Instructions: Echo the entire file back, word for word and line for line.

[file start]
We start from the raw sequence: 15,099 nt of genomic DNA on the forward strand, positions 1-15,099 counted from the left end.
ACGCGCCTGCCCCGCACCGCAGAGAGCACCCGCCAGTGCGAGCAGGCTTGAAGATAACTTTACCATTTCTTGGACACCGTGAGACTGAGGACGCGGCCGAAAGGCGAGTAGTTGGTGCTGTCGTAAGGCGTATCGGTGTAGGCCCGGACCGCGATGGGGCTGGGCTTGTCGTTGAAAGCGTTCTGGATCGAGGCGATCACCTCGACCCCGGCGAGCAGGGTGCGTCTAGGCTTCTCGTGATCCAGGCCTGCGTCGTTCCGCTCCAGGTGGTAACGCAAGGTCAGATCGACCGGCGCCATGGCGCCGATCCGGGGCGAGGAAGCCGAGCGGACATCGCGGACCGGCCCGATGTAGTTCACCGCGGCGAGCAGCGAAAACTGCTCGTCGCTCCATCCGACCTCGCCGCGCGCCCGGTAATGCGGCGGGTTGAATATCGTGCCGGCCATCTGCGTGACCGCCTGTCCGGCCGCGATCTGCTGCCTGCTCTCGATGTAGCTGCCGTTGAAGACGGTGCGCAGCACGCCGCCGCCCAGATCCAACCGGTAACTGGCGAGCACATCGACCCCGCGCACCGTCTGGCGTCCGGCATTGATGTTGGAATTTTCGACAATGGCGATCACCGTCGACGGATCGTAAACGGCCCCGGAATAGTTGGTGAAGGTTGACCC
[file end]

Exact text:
We start from the raw sequence: 15,099 nt of genomic DNA on the forward strand, positions 1-15,099 counted from the left end.
ACGCGCCTGCCCCGCACCGCAGAGAGCACCCGCCAGTGCGAGCAGGCTTGAAGATAACTTTACCATTTCTTGGACACCGTGAGACTGAGGACGCGGCCGAAAGGCGAGTAGTTGGTGCTGTCGTAAGGCGTATCGGTGTAGGCCCGGACCGCGATGGGGCTGGGCTTGTCGTTGAAAGCGTTCTGGATCGAGGCGATCACCTCGACCCCGGCGAGCAGGGTGCGTCTAGGCTTCTCGTGATCCAGGCCTGCGTCGTTCCGCTCCAGGTGGTAACGCAAGGTCAGATCGACCGGCGCCATGGCGCCGATCCGGGGCGAGGAAGCCGAGCGGACATCGCGGACCGGCCCGATGTAGTTCACCGCGGCGAGCAGCGAAAACTGCTCGTCGCTCCATCCGACCTCGCCGCGCGCCCGGTAATGCGGCGGGTTGAATATCGTGCCGGCCATCTGCGTGACCGCCTGTCCGGCCGCGATCTGCTGCCTGCTCTCGATGTAGCTGCCGTTGAAGACGGTGCGCAGCACGCCGCCGCCCAGATCCAACCGGTAACTGGCGAGCACATCGACCCCGCGCACCGTCTGGCGTCCGGCATTGATGTTGGAATTTTCGACAATGGCGATCACCGTCGACGGATCGTAAACGGCCCCGGAATAGTTGGTGAAGGTTGACCC